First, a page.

In our threshold post we identified that one of the criteria that must be met to recover health care expenses and damages for an injury suffered in a motor vehicle accident is that the injured person have a permanent injury.
Section 4.2 (1) 3. of O.Reg. 461/96, a regulation under the Insurance Act, sets out what must be proven to establish that a permanent injury is present. In this context it is the impairment caused by the injury and not the injury itself which is of importance.
Permanent Injury Requirements
The section states:
For the impairment to be permanent, the impairment must,
i. have been continuous since the incident and must, based on medical evidence and subject to the person reasonably participating in the recommended treatment of the impairment, be expected not to substantially improve,
ii. continue to meet the criteria in paragraph 1, and
iii. be of a nature that is expected to continue without substantial improvement when sustained by persons in similar circumstances.
From this we can see that a number of things are necessary before the impairment can be considered permanent.
First, the impairment must be one that the injured person has suffered continuously since the motor vehicle accident. It cannot be transient in nature.
Supported by Medical Opinion
Second, a medical opinion stating that the impairment is not expected to substantially improve is required. This requirement can be satisfied with an expert opinion report from a doctor. Speculation or surmise by lay people or other healthcare professionals is not sufficient. More than a minor improvement is needed for the impairment not to be considered permanent.
Participation in Recommended Treatment
Third, the injured person must participate in recommended treatment for the impairment. The participation must be a reasonable one. In other words it cannot be cursory or half-hearted. It cannot be just any treatment but one that is recommended for the impairment. The identification of what treatment is recommended will have to be rooted in medical evidence and opinion.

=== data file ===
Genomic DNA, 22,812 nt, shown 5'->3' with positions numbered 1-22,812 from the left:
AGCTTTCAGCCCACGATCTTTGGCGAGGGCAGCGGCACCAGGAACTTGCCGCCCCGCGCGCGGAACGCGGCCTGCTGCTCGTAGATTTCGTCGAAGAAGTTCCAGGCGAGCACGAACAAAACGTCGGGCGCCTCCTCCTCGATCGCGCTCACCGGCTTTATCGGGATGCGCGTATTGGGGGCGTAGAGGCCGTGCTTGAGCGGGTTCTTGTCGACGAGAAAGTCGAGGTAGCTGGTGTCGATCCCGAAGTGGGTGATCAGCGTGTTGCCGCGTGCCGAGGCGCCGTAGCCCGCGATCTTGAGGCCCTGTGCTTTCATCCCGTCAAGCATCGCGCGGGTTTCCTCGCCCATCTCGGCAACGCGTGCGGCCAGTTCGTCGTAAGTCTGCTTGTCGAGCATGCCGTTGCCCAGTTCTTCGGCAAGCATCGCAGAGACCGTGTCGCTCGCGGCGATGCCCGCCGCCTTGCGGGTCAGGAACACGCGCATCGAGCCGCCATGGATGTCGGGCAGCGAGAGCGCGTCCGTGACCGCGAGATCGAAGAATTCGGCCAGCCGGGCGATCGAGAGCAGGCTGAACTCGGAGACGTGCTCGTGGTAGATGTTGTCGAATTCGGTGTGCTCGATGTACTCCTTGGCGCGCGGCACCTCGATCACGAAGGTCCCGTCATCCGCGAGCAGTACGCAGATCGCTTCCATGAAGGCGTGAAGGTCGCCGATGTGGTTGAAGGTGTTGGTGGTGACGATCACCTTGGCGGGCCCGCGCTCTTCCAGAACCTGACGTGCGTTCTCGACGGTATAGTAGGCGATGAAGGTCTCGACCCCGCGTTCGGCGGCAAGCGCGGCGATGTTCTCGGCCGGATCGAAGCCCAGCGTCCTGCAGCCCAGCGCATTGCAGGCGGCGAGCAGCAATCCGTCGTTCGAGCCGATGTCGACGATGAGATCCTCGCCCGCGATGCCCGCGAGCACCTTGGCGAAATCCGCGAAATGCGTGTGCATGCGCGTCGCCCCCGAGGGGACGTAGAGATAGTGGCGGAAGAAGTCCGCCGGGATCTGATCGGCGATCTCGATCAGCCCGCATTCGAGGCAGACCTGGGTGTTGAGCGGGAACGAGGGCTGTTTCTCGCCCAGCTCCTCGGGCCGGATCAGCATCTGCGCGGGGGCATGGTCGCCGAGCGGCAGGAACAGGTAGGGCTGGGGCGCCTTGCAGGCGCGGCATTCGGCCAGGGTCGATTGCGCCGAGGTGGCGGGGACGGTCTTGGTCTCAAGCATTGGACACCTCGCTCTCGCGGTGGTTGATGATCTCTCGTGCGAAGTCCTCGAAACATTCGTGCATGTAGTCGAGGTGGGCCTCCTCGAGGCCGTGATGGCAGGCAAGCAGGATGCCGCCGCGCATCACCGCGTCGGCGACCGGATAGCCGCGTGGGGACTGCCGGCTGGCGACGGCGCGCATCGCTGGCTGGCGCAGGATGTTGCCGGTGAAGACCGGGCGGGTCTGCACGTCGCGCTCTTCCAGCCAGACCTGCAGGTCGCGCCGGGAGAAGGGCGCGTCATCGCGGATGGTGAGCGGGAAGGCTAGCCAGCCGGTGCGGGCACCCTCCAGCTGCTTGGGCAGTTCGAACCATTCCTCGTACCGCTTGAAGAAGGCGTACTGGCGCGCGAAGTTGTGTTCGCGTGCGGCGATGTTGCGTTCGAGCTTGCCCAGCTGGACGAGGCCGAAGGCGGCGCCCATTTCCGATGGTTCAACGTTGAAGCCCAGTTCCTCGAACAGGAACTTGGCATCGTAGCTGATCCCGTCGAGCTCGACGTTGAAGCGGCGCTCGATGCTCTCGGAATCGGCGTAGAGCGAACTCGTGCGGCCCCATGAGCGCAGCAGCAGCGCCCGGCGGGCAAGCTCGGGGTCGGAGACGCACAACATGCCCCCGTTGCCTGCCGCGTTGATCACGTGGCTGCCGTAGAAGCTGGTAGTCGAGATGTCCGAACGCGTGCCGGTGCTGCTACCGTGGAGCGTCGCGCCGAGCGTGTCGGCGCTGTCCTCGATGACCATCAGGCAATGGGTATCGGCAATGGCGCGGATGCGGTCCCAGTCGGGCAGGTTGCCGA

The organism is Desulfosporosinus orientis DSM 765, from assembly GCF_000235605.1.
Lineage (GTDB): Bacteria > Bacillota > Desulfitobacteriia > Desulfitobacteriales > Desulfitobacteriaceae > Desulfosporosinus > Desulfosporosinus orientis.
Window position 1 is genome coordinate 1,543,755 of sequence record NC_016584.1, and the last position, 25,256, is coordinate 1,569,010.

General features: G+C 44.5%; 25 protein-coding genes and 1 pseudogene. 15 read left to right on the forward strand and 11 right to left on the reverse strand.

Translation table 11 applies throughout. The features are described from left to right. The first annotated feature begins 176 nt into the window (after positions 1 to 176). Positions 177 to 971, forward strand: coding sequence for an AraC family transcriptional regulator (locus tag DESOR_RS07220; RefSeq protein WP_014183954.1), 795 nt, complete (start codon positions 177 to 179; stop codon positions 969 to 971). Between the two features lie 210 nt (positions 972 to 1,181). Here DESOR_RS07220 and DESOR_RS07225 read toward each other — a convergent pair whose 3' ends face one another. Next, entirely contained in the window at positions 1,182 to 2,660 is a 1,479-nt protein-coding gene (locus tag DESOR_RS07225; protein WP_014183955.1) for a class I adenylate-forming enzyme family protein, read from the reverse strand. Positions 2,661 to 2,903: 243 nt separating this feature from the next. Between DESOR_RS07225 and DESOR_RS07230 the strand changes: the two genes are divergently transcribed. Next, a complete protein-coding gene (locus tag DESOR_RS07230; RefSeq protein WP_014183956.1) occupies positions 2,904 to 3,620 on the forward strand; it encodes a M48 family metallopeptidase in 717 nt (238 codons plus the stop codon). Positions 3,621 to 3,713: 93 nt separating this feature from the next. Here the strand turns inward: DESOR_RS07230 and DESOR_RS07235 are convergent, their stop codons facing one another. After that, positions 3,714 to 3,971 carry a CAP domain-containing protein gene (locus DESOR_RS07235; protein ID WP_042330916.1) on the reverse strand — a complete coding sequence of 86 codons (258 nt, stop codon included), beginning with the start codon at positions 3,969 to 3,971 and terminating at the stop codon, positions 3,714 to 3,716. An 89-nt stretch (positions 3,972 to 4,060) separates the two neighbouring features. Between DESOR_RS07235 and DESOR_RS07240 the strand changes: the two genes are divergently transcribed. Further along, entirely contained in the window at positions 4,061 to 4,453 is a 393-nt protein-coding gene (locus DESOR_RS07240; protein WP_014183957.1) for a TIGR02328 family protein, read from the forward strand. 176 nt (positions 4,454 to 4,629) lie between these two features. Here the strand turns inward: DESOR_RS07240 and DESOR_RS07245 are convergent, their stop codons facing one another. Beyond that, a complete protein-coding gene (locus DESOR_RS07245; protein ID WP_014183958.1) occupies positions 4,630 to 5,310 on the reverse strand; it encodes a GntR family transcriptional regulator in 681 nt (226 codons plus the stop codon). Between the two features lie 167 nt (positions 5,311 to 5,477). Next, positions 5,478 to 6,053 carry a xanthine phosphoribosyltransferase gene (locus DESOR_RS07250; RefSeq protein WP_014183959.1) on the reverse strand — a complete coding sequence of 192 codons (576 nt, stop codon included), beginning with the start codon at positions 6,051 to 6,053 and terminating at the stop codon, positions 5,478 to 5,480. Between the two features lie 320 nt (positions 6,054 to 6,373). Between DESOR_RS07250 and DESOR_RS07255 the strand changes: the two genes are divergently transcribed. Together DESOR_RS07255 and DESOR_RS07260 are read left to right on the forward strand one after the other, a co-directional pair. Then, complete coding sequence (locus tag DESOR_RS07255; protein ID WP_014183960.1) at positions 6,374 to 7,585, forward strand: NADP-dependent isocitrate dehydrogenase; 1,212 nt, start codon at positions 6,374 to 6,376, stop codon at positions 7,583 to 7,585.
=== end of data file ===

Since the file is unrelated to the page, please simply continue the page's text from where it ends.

The Injury Causes Substantial Interference
Fourth, during the time since the motor vehicle accident the impairment must substantially interfere with the injured person’s employment, vocational pursuits or most of the usual activities of daily living.
Substantial Improvement Not Expected on an Objective Basis
Fifth, not only must the injured person not be expected to substantially improve but this must also be true for persons in similar circumstances. Circumstances can include the injured person’s age, physical and emotional characteristics, nature of the impairment and any number of things that may affect recovery that are actually present in the particular case. Evidence of whether other persons in similar circumstances are likely to experience substantial improvement from the impairment will be required.
Lessons From the Law
The issue of the meaning of permanent injury in the context of the motor vehicle accident threshold has been considered many times by the courts. These decisions inform us on how the regulatory framework defining permanence will be interpreted.
The term permanent does not necessarily mean strictly forever until death. Rather, it means lasting or intending to last or function indefinitely as opposed to temporarily. It refers to a condition lasting into the indefinite future without any end limit, as opposed to one predicted to have some defined end. See Bos Estate v. James, 1995 CanLII 7162 (ON SC), Altomonte v. Matthews,  O.J. No. 5756 (S.C.), and Brak v. Walsh, 2008 ONCA 221 (CanLII).
Permanence of injury also is established where a limitation in function is unlikely to improve for the indefinite future. See Hartwick v. Simswer,  O.J. No. 4315 (S.C.J.), Rizzo v. Johnson, 2006 CanLII 34452 (ON SC), and Brak v. Walsh, 2008 ONCA 221 (CanLII).
Mere passage of time, without evidentiary criteria to gauge or assess its significance, (e.g., a medical perspective regarding the injuries sustained and expectations of recovery in the normal course of events), is insufficient to establish a substantial possibility that the impairments are permanent. The question of whether or not an impairment is permanent should be determined on the basis of objective medical evidence. See Seguin v. Vandinther,  O.J. No. 3719 (S.C.J.).